Bringing your puppy home
Welcoming a new puppy into your family is an exciting and sometimes challenging period while your new puppy explores and adjusts to the new environment. Being prepared and involving the whole family in early planning will certainly help make the experience more enjoyable.
Before bringing your puppy home, there are some essential items you will need.
Food and water bowls: Food and water bowls need to be size appropriate and durable. Teething puppies love to chew! Stainless steel or ceramic bowls are great choices.
Puppy food: Choosing the best diet for your puppy is important to help ensure their healthy development. Royal Canin recommends feeding a size-specific diet to suit the expected adult size of your puppy. Your puppy requires specific nutrients in specific quantities to reach their optimal size and maintain their health.
Collar with ID tag & lead: Ensuring your puppy has a collar and identification tag will help reunite you should your curious puppy wander off without you. Getting your puppy used to a collar and lead will be beneficial once you head to puppy training classes.
Toys: Choosing appropriate toys is fun and a great way to involve the whole family. Choose toys that are size-appropriate for your puppy. Avoid toys with small attachments that could be swallowed or pose a choking hazard. Rubber chew toys tend to be more durable and excellent for teething puppies.
Bed: Choose a bed that will suit your puppy as they grow into adults. The puppy’s bed is their safe, rest place so should be comfortable and located in a quiet area.
Brush/comb: Some dog breeds require regular grooming. Having a suitable brush or comb can help prepare your puppy for grooming and handling sessions.
Another important task is to puppy proof your home. Puppies are inherently curious and love to explore. It is important to ensure that your home is safe and secure (both inside and out).
Inside the house
Make sure all cleaning products are out of puppy’s reach and food is safely stored away. Electrical cords are often tempting items to chew on, so hide these away from curious puppy eyes. It is generally very good practice to put away anything you would rather your new puppy does not chew on (eg shoes, children’s toys etc).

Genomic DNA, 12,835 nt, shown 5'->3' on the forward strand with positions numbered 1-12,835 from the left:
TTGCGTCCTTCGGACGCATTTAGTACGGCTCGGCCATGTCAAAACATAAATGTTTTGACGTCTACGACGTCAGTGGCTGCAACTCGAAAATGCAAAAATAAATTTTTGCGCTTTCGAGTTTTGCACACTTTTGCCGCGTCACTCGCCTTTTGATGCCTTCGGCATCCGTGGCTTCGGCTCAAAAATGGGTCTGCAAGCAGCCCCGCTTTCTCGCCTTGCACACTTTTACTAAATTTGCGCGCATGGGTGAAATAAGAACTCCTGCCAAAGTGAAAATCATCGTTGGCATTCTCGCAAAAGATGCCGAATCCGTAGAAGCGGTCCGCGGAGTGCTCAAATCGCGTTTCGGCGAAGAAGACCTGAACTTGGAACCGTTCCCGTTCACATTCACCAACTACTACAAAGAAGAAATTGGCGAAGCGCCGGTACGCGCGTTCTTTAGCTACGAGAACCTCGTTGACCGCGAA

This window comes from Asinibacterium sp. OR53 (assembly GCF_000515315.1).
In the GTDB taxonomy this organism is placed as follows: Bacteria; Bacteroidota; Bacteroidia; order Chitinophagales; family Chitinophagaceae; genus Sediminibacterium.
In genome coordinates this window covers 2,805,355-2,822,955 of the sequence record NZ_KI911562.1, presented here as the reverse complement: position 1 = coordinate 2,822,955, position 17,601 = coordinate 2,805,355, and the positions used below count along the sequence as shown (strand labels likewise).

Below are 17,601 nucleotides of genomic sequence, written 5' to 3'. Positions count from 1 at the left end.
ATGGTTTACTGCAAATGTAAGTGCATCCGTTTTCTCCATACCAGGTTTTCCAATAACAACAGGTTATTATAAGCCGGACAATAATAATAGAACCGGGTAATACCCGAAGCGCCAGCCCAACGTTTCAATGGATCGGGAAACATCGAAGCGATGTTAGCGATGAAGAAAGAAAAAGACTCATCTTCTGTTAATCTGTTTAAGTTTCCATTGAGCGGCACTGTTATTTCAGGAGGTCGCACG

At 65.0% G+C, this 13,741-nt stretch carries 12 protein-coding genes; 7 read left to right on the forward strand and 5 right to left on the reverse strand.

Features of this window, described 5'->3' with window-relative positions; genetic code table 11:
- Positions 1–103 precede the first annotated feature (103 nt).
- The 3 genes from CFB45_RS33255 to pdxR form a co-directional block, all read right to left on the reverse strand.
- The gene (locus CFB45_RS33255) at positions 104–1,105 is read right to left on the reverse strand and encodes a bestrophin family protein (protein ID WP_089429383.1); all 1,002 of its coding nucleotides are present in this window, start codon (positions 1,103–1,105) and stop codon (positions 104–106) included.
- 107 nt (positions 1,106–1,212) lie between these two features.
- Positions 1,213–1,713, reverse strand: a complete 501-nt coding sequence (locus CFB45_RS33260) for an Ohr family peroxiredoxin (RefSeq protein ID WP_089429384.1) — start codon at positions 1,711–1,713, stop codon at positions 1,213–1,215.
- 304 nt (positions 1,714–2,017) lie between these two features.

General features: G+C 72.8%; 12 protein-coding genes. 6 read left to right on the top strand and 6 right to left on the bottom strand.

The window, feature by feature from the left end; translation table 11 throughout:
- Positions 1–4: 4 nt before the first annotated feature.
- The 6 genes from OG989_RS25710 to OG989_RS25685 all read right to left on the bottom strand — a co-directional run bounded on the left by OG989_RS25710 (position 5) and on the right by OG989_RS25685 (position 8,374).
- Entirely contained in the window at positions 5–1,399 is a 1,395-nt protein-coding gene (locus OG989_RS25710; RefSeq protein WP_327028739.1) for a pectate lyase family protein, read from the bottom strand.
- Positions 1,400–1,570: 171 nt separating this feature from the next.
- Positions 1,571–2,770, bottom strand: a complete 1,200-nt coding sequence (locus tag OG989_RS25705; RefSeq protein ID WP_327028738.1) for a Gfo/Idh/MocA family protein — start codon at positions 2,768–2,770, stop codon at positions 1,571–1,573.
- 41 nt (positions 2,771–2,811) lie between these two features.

Outside the house
Storing all chemicals, including insecticides, herbicides, fertilisers as well as paints and solvents in a lockable area will help keep your new puppy safe. Your property should be secure with solid fencing that your puppy cannot dig under or climb over. Some plants can be toxic to puppies so please seek advice from your Veterinarian. And finally, ensure there are no hazardous areas that your puppy could injure itself on.
Other things to consider:
Choosing a Veterinary Clinic
Your Veterinarian is an important part of your puppy’s life. They will help ensure that your puppy grows into a healthy adult and member of your family for years to come. It can be very beneficial to both you and your puppy to make a meet-and-greet appointment even if your puppy is not due for vaccination yet.
Remember to bring along any paperwork that your breeder or pet store might have provided.
Introducing your puppy to children
Children often don’t understand the need to be very careful with a puppy, so a responsible adult should always supervise. When you bring your puppy home, have the children sit down and let the puppy come to them.
Introducing your puppy to existing pets.
Try to introduce the puppy on neutral territory, such as a park. Make sure both dogs are on leads and permitted to sniff and investigate each other. Avoid scolding your older dog(s) if they do not react positively at first. Allow plenty of time for them to become accustomed to each other.
Animals have their own rules, and your older pet will certainly let your young puppy know what the rules are. Everyone must be allowed a territory where they are not disturbed. Cats, in particular, must be allowed to rest in peace and quiet out of the puppy’s reach and to get acquainted with their new housemate on their own terms.